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Doklam : The Information Warfare Campaign and A Solution

Anurag Dwivedi Writes: Since withdrawal and concessions are no longer an option thanks to the IW campaigns on both side, the correct way forward may be that neither side withdraws and instead both China and Bhutan create a temporary post in Doklam held by a mutually decided administratively viable strength of one platoon each.

Anurag Dwivedi Writes: As the Doklam standoff continues, China has gone on an Information Warfare (IW) offensive through its media and spokespersons. Unfortunately the campaign is ill planned and has created a situation where a peaceful resolution has become increasingly difficult.

One of the first tenets of IW is that the campaign should be credible and based on some truth. In the Doklam case, the truth is that Doklam is disputed territory. Bhutan and India wouldn’t have reacted to Chinese road construction if the region was undisputed. The Chinese media and spokesperson have instead gone on a rampage giving historical proof of Chinese sovereignty and issuing dire warnings and threats. The Indian media reacted and went on a similar ballistic path. This has created a Catch 22 situation where no concessions are now possible and the political stakes have become enormous.

The second fundamental tenet of IW is to never ridicule the opponent. The Chinese media has been doing the exact opposite. This only steels the nerves of its opponents who dig in for the long haul and become determined to fight to the last man last round regardless of consequence. Sun Tzu would be turning in his grave at this poor strategy from his countrymen.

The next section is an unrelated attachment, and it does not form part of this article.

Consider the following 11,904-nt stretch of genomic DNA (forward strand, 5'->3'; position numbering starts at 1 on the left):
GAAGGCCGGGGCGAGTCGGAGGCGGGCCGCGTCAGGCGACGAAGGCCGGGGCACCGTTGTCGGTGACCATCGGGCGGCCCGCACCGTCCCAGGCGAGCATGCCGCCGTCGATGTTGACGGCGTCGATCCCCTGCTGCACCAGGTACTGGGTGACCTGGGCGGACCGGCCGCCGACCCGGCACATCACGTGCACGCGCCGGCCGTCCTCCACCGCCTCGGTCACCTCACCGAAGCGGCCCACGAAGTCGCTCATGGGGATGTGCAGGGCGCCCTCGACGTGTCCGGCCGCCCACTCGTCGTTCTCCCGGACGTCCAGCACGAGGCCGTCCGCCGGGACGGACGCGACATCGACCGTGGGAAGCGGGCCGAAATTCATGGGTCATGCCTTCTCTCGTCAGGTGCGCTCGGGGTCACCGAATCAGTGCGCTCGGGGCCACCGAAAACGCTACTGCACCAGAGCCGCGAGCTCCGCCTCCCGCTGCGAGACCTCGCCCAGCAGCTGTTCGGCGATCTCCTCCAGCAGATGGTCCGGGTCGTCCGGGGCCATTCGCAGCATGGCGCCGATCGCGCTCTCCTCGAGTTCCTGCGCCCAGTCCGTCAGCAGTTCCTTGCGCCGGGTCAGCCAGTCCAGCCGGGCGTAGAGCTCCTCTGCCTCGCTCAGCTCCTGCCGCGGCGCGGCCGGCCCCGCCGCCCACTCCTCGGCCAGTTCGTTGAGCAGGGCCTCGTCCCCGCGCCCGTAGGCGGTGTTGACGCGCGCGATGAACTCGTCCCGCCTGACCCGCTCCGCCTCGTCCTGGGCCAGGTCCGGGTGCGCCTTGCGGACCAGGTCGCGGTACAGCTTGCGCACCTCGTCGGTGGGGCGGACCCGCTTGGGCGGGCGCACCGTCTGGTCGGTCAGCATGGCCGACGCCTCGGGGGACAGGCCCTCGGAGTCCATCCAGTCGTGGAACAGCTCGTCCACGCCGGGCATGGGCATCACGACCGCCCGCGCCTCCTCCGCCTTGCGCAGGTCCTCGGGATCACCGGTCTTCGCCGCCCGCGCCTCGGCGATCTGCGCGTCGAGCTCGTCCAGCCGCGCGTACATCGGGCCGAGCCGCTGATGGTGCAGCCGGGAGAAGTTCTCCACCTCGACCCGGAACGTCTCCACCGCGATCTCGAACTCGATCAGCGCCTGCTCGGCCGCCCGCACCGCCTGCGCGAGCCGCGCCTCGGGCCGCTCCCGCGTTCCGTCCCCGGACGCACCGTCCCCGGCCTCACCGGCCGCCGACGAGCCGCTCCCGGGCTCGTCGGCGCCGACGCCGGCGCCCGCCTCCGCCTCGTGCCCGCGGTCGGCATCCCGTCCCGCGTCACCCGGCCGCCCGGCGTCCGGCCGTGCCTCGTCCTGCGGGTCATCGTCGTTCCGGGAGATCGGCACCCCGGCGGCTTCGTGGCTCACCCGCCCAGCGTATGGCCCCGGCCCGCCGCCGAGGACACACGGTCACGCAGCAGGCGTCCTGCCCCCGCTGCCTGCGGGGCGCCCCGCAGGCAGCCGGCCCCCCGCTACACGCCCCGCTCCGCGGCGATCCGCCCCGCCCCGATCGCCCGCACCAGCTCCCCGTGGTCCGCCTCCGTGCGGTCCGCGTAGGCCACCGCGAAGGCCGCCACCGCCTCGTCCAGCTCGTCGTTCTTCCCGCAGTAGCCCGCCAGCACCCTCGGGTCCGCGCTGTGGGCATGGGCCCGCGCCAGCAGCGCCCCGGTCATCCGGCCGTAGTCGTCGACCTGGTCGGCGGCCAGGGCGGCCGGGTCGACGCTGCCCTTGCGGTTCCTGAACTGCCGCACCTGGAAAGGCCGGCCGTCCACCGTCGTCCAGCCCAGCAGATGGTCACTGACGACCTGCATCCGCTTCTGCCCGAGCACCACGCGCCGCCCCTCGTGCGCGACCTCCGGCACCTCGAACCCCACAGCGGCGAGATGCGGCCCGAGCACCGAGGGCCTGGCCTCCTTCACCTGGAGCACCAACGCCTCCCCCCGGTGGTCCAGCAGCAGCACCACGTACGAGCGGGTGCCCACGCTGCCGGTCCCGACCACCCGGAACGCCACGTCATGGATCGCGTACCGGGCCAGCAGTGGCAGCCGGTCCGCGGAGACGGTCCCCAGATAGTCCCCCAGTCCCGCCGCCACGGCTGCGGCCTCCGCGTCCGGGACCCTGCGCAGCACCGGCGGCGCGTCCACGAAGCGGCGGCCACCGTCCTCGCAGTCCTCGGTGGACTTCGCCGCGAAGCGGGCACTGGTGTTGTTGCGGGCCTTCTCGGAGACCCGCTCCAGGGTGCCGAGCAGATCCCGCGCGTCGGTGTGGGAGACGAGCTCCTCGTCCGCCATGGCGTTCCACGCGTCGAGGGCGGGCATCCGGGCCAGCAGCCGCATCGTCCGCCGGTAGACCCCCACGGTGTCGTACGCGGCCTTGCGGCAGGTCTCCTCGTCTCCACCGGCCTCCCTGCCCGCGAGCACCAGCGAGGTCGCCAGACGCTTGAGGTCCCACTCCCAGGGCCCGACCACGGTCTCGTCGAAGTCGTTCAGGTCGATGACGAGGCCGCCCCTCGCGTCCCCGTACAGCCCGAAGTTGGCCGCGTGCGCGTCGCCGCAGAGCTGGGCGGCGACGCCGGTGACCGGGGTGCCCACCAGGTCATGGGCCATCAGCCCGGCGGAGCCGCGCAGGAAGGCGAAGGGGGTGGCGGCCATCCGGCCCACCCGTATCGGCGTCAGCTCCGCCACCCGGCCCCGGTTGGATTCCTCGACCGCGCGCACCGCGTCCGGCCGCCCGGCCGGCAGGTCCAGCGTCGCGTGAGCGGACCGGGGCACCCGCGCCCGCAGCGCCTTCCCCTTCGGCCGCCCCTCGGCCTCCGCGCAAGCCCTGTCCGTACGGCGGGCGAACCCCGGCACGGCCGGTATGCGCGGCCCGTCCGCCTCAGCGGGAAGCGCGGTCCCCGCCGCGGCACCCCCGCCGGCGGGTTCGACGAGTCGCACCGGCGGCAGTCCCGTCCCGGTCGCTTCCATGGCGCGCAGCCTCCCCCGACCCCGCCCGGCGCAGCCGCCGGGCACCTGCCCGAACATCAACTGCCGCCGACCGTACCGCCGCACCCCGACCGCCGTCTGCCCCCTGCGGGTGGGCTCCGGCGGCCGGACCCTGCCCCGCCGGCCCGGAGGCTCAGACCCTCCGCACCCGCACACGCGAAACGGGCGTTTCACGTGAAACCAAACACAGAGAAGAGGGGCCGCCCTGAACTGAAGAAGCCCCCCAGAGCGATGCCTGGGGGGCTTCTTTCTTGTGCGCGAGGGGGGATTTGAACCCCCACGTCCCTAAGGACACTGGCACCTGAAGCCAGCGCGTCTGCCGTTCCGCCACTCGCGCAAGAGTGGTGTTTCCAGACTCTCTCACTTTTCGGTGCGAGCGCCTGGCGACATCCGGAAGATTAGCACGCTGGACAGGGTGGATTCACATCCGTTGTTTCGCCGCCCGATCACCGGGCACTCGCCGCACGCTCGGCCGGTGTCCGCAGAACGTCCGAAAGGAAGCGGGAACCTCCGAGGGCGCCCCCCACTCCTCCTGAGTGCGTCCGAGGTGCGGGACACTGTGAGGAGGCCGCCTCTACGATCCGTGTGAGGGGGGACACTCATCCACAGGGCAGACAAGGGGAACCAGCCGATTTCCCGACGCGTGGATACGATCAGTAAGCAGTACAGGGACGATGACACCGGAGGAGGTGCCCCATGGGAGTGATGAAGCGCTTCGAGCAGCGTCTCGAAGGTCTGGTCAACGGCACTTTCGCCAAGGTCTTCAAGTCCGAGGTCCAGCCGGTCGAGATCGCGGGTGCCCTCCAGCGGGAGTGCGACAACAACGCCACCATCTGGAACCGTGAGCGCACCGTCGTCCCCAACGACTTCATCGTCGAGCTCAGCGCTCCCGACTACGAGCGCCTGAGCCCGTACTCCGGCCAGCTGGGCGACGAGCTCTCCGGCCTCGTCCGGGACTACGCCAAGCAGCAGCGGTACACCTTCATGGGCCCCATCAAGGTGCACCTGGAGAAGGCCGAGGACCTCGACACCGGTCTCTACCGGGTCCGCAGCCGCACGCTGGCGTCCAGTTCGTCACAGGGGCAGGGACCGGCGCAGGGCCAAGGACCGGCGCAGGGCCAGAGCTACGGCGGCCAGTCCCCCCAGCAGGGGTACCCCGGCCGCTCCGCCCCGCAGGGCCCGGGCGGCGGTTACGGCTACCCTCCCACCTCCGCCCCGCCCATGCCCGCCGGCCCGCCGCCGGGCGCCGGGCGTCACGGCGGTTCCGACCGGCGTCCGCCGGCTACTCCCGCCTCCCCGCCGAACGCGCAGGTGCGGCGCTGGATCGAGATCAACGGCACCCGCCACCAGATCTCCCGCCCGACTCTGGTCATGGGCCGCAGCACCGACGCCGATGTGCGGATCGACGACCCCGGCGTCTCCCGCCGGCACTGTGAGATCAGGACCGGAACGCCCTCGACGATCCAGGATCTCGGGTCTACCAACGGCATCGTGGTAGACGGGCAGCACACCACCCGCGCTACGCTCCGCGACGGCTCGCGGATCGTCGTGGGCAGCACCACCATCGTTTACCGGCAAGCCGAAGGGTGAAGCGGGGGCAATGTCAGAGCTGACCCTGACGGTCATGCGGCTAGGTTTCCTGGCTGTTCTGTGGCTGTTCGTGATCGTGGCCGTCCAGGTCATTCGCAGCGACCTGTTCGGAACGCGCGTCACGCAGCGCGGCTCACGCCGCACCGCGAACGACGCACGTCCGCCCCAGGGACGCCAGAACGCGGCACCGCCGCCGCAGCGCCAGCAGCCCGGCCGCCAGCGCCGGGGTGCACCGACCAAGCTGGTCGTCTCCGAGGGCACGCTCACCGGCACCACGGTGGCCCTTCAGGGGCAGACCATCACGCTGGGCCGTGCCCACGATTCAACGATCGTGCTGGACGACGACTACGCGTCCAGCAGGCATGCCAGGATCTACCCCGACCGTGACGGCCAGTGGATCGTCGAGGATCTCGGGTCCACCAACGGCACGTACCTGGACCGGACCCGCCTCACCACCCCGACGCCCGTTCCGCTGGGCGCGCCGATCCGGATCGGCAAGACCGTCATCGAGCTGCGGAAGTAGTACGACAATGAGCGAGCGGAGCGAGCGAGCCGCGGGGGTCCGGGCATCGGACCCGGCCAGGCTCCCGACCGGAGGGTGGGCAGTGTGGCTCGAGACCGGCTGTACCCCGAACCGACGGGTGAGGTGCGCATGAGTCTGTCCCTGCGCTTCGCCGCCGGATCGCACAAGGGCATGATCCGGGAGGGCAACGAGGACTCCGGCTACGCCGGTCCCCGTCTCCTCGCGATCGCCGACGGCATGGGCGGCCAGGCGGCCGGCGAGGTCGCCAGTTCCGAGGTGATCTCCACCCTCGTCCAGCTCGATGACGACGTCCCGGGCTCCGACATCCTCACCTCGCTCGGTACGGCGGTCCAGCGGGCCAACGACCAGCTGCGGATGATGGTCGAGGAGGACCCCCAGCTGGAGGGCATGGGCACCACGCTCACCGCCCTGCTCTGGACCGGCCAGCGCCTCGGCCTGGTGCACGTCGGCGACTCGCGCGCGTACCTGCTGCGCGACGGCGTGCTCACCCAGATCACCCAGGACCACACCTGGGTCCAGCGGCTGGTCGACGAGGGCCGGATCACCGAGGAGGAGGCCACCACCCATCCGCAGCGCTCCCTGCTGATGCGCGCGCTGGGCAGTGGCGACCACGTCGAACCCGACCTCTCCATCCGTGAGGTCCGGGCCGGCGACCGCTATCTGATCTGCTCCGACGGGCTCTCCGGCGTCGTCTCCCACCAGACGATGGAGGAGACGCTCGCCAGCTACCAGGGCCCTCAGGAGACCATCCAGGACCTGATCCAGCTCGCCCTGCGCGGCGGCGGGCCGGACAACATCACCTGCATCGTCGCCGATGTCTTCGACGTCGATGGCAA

Thirdly, an IW campaign has to be conducted after analysis. This typically involves exploiting such themes that the adversary is vulnerable to. For example western countries have often used human rights as a theme against growing economies like China and India. Threatening and intimidation is also one of the IW techniques and seems to be the Chinese favourite. Unfortunately it works only if one side has a massive military superiority like the Americans enjoyed against Iraq. If tiny North Korea with zero economy can stand up to USA, then it is foolhardy that a much more powerful country like India can be successfully intimidated. Naturally, the wrong technique has led to a wrong outcome.

Since withdrawal and concessions are no longer an option thanks to the IW campaigns on both side, the correct way forward may be that neither side withdraws and instead all sides create a holding post in Doklam held by a mutually decided strength of one platoon each.

If such a breakthrough can be announced on the sidelines of the forthcoming BRICS summit, it will enhance the stature of the respective leaders and also break the relentless information war fuelling the controversy. Doklam could even be converted into a trading outpost amongst the three nations as part of China’s belt and road initiative once enough confidence is restored.

 

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